Monthly Archives: January 2019

Flu on Achill

Just as 1918 turned into 1919 the third wave of Spanish Flu stuck the country. The far reaches of Achill was no exception. Glancing through the death records on Achill of early 1919 the majority of deaths were either influenza or related illnesses such as pneumonia. Nobody had medical attendant, as few could afford a doctor. It was a rough winter on the island as it was most places in rural Ireland. Food was in short supply after the end of the war.

Due to the shortage of medically trained, people had to care for their ailing loved ones at home. Emily if she was not in working in Dublin, no doubt would have selflessly attended to the sick, just as she did in the Typhus outbreak of 1913. The district nurse in Achill at that time was Linda Kearns, who like Emily was a Republican and who was involved in the 1916 Rising.


Linda Kearns, a district nurse in Achill in the epidemic, lost no patients to the flu, and attributed her success to her ‘use of poitín as medicine’.

The use of alcohol as medicine during the flu epidemic was not uncommon as there was no other cure.


D.W. Macnamara, who was a junior doctor in the Mater during the outbreak, reflected that whiskey or brandy in ‘heroic doses’ had been a particularly popular option among ‘the older men’.

Sources

Dublin Evening Telegraph 13 January 1919
https://civilrecords.irishgenealogy.ie/churchrecords/civil-search.jsp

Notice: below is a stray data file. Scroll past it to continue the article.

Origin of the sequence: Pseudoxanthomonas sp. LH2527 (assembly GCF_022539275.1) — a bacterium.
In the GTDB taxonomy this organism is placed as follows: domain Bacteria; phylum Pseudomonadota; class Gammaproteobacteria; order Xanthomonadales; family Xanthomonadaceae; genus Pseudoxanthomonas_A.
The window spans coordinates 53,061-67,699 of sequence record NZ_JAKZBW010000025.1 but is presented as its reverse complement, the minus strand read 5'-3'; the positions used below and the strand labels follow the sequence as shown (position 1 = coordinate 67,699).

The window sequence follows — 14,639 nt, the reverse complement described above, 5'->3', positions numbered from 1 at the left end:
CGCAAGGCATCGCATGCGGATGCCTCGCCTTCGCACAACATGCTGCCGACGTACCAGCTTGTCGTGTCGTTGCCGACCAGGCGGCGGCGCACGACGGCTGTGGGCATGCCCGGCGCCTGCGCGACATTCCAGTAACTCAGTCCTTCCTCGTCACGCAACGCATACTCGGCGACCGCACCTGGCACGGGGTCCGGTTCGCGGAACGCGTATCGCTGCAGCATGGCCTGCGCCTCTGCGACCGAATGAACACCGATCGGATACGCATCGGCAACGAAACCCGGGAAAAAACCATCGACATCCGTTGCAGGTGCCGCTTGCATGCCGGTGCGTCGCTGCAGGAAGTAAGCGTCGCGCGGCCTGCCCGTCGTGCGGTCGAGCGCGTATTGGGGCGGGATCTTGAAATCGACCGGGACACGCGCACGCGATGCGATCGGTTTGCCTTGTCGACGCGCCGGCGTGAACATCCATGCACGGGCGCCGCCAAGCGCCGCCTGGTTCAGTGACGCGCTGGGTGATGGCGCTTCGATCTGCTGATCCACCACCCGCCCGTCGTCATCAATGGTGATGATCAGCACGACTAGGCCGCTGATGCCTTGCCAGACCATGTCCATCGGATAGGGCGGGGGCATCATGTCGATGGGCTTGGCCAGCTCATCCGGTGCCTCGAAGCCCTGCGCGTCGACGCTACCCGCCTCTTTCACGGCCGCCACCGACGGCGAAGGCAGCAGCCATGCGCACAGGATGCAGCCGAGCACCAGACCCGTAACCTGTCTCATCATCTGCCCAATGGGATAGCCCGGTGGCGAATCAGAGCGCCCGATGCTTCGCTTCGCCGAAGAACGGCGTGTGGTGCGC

Cultures of Care in Irish Medical History, 1750–1970. Edited By Catherine Cox; Director, Centre for the History of Medicine, University College, Dublin. Maria Luddy; Professor of Modern Irish History, University of Warwick

1919 Dawns

As 1918 changed to 1919, life for Emily remained the same. The Spanish flu was still rampant throughout the world, and as a nurse she worked flat out nursing its victims. Financially she was no better off . She still hung on to her house on Achill, but only just. However, politically things in Ireland were on the brink of great change, that was something she could smile about.

Dail Eireann assembled at the Mansion House on January 21st, 1919, issued its Declaration of Independence, and formally and legally established the Republic of Ireland, electing Cathal Brugha as its first President. De Valera and Griffith, although members of the Dail were in Jail, but Brugha and Collins had escaped the round-up.

The Derry Journal, Wednesday, 21st December, 1955
Mansion House 1919

Sources

The Derry Journal, Wednesday, 21st December, 1955

MS 46 328/2 Coffey and Chenevix Trench papers, 1868-2007. National Library of Ireland. Department of Manuscripts.